1. The effect on fluid homoeostasis of walking 37 km on each of 4 consecutive relatively cool days was studied in six male subjects. The daily exercise intensity was consistent and was equivalent to 17(1)% [mean (se)] of maximum oxygen uptake for these subjects.

2. The diet during the study consisted of a mainly carbohydrate breakfast, consumed immediately before each day‘s exercise, and unrestricted access to a normal mixed diet after completion of each day's exercise. Water was allowed ad libitum during the walk. Food and fluid intake were recorded.

3. Body weight remained constant over the 4-day walk. The difference between total daily fluid intake and the corresponding 24 h urine output was 1684 (250) ml, 1621 (522) ml, 1107 (252) ml and 1406 (208) ml, respectively, on each of the 4 exercise days.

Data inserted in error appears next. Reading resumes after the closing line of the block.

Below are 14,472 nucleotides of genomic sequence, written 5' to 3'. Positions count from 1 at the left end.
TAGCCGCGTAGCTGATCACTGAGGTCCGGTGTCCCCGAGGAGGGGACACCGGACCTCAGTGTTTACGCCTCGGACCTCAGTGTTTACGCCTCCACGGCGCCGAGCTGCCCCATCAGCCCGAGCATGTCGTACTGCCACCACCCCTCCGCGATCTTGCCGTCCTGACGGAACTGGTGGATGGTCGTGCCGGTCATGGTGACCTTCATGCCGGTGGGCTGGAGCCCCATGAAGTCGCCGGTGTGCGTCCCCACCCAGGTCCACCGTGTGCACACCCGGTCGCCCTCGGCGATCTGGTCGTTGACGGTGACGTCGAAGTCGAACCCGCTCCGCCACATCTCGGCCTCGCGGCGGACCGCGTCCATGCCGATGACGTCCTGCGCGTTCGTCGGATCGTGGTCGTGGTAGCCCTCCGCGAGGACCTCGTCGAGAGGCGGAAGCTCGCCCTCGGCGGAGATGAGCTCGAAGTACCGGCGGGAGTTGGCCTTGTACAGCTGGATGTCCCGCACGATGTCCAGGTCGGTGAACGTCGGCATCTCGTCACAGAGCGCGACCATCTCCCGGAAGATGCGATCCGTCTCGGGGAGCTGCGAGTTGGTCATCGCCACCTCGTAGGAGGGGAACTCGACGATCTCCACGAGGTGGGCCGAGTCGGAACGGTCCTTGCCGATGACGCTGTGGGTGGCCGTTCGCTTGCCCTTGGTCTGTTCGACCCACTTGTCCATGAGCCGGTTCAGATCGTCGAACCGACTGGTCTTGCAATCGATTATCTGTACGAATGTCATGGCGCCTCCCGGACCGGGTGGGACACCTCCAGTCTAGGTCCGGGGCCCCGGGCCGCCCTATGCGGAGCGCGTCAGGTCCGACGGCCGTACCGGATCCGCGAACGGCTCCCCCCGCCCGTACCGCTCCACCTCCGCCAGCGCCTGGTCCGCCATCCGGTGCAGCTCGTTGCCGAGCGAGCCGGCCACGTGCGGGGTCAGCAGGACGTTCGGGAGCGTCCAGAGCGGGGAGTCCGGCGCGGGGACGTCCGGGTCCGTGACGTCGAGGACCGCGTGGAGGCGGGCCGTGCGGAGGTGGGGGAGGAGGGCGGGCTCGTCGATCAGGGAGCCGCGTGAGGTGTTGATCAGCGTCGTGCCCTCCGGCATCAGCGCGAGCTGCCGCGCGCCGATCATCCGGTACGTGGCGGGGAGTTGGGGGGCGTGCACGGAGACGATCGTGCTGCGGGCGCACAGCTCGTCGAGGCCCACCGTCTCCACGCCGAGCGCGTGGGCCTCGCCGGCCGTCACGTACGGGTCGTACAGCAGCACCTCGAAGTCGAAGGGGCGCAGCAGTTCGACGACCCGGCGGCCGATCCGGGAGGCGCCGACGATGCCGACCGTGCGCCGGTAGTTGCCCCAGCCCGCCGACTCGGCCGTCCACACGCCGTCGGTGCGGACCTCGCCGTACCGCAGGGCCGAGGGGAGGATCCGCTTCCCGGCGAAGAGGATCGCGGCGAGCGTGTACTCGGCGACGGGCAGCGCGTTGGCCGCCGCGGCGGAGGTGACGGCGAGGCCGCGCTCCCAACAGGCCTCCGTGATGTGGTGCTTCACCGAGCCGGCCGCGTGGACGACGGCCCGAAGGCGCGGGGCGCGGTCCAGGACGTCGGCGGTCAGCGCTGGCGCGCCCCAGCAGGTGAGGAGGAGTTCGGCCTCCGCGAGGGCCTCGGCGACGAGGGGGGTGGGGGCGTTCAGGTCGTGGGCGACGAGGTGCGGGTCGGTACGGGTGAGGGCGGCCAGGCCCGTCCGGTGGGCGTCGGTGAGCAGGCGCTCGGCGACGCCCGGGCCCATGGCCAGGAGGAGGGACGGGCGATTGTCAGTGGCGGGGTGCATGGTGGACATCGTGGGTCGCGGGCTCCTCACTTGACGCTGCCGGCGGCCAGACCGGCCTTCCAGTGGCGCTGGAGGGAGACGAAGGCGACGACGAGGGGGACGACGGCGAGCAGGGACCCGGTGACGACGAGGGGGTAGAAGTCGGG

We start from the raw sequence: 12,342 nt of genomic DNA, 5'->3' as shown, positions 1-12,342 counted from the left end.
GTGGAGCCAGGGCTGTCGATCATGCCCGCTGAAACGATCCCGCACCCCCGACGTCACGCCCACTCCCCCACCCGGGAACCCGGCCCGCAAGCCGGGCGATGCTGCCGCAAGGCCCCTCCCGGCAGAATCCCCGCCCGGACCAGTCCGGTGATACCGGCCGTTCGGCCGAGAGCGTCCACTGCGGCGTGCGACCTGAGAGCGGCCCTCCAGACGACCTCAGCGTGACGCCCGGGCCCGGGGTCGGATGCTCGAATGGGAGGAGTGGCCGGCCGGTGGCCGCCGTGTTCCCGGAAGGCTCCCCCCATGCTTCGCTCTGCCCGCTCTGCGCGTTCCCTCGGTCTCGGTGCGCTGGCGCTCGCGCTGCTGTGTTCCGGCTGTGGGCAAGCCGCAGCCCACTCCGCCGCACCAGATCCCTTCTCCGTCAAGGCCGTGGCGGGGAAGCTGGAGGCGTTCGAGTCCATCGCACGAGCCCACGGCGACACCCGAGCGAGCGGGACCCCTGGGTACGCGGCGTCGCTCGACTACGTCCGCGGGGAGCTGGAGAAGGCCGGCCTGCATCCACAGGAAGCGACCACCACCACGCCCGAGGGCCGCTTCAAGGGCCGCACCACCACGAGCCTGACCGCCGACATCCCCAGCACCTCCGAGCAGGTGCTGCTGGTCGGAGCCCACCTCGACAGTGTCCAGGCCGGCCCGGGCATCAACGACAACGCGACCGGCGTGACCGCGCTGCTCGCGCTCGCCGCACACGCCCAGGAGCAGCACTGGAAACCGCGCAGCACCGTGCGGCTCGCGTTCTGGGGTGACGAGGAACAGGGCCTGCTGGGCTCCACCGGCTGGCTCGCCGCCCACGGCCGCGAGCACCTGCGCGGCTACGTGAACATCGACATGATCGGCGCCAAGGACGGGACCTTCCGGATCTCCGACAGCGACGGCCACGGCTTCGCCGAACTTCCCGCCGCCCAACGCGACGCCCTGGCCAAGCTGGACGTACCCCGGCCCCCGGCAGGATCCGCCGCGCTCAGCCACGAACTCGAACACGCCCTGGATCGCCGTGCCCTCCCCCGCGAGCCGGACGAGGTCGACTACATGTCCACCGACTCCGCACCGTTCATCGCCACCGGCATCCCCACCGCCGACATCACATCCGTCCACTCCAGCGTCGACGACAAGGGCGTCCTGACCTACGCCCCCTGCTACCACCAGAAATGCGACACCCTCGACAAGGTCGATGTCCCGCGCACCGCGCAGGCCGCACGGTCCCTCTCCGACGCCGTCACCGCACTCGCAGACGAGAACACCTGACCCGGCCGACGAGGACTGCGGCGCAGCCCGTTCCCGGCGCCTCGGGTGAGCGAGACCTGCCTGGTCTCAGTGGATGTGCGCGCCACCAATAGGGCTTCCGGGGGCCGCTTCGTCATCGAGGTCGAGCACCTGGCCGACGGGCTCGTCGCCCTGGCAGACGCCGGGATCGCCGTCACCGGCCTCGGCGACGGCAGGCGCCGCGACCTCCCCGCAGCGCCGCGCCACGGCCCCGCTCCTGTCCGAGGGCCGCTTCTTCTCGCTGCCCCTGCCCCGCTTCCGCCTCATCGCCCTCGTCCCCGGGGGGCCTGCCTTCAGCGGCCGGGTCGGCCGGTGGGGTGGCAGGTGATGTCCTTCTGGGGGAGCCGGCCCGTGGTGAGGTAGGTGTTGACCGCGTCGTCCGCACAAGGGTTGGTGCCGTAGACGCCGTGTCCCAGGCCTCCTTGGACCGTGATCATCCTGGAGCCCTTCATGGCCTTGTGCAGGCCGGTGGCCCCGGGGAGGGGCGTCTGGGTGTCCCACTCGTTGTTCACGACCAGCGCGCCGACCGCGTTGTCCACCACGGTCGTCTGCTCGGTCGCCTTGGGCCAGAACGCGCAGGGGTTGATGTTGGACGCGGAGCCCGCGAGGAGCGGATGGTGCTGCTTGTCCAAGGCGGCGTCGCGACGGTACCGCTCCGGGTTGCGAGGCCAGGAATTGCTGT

4. There was a calculated increase of 21.3(6.6)% in plasma volume over the 4-day walk; the largest daily change [11.3(2.9)%] occurred during the walk on day 1. The increase in plasma volume was maintained for at least 4 days after completion of the walk.

5. From day 2, serum sodium concentration tended to increase during the exercise period and fell to the pre-exercise concentration during the overnight rest periods. The concentration of the other measured serum constituents remained relatively constant, and serum osmolality did not alter over the study period.

This content is only available as a PDF.